Www or no www? And what about duplicate content?
While in the early days of the internet www was the norm, these days a good many sites of great repute -Yoast.com included ;)- don’t use www. So, are there any SEO-implications to choosing either option? And have you ever wondered about getting duplicate content issues because of having a www and a non-www version? Let’s get into those questions in this Ask Yoast!
If you own a website, you have probably, at some point, thought about your preferred URL. Perhaps you chose between www.yoursite.com and yoursite.com straight away and never thought about it again. Or maybe you switched to or from www at one point. Let’s look at some implications of these choices.
Dirkje Evers emailed us her question on this subject:
A hosting company told me that it’s better for Google to use the domain www.exampledomain.nl instead of exampledomain.nl. Should I take their advice or not?
Watch the video or read the transcript for the answer!
Should I use www for Google or not?
“Dirkje Evers emailed us about a Dutch hosting company that had recommended to them that using www.example.nl was better than using just example.nl for Google. And whether they should take that advice or not. Well, no… That’s what we call…nonsense. In terms that I can use on video. Because I’m actually up to use some other terms. It’s absolute nonsense, you don’t have to use www for anything.
The only reason why you would use www.something is if people would otherwise not recognize your domain name as a domain name. Which is something that is bound to happen, if you have a somewhat older target audience. But other than that use whatever you want. Use www or do not use www, whatever rocks your boat.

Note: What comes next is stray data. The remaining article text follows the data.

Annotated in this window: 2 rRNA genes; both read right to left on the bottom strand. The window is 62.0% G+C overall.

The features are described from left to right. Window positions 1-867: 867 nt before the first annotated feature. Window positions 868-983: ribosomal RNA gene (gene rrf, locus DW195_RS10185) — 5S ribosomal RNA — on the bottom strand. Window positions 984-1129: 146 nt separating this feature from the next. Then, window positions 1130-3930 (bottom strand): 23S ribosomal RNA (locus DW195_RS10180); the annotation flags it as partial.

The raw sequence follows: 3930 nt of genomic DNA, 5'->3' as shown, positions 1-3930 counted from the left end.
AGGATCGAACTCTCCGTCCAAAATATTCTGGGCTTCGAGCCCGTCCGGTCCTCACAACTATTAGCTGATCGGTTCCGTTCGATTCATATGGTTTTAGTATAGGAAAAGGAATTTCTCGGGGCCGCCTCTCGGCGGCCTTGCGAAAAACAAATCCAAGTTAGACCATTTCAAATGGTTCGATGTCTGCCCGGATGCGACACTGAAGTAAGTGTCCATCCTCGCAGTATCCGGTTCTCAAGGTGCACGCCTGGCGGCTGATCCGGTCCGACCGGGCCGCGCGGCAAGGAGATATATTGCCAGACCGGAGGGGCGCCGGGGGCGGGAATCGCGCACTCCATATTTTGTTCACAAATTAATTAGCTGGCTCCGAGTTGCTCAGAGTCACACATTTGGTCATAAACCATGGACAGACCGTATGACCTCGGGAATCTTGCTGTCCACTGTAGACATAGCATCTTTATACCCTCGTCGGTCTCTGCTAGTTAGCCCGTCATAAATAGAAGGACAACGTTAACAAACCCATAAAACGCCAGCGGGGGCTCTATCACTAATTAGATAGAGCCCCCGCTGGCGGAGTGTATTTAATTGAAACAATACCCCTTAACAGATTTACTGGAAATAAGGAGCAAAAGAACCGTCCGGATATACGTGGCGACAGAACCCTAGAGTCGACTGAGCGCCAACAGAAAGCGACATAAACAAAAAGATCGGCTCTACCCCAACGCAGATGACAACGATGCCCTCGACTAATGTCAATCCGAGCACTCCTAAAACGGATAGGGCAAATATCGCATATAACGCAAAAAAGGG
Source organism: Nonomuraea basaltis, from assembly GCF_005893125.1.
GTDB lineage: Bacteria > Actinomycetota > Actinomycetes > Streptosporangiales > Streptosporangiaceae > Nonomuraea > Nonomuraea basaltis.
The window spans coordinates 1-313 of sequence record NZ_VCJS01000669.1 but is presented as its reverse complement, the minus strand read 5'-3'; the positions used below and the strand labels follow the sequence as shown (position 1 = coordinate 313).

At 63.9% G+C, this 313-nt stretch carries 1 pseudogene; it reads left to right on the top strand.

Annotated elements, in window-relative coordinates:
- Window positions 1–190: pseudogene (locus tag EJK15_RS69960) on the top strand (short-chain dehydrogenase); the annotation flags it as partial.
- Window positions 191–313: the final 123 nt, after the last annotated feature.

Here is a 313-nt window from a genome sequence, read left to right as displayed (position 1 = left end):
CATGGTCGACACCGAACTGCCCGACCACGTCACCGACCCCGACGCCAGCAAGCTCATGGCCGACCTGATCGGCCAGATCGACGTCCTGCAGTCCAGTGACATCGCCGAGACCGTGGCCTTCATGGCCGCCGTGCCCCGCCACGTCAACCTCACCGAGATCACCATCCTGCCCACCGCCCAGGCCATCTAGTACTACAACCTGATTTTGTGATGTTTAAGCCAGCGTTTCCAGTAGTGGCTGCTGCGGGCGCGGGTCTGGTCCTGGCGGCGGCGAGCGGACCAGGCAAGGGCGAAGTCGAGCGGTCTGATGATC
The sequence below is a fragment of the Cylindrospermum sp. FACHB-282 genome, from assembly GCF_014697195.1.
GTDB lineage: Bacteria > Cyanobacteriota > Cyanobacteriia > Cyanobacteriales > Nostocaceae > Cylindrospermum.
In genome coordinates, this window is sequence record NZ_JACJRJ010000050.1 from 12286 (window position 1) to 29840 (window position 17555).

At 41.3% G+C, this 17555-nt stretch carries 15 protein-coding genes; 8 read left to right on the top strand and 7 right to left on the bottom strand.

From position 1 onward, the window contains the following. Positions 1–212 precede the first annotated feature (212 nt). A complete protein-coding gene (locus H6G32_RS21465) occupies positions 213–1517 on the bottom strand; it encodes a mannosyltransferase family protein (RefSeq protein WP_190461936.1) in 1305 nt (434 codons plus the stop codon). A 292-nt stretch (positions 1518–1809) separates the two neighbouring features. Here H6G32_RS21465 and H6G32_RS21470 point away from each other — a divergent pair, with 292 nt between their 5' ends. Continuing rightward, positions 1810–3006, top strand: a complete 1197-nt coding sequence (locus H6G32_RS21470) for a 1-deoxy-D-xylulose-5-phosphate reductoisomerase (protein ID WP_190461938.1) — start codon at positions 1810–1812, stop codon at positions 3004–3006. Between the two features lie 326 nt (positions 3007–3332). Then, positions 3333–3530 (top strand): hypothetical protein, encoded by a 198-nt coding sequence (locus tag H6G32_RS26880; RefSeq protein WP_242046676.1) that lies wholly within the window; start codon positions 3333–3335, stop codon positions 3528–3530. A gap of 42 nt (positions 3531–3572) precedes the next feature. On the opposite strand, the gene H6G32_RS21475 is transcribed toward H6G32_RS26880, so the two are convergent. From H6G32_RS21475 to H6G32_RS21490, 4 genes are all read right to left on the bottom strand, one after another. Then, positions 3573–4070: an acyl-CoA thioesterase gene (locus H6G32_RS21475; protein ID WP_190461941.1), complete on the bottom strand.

www and duplicate content issues?
If the content on different URLs is the same, search engines don’t know which URL to show in the search results. We call this a duplicate content issue. And it can hurt your rankings! Unfortunately, it happens more often than you’d think. Did you, for instance, ever think about the consequences of www or non-www versions of your site?
We received a question about this from Steve Blundell from Avonsci:
“Do the www and non-www versions of a page create duplicate content, and if so how can I deal with it?”
Duplicate content issues or not?
“The answer is yes, it creates duplicate content. It’s not the worst kind of duplicate content, because Google knows that these things happen, but it’s better to fix it nonetheless. The best way of fixing it is to choose one, either the www or the non-www version and to redirect the other to it. So on Yoast.com, we redirect www.yoast.com to yoast.com. We did that because we think it’s cooler and www is a bit old-fashioned. But, choose whatever suits you best, redirect the other and you’re done!”
Read more: Redirecting your site to non-www and https »
Ask Yoast series
In the Ask Yoast series, we answered SEO questions from our readers. Check out the other questions!
14 Responses to Www or no www? And what about duplicate content?
I definitely agree on that Google does not care.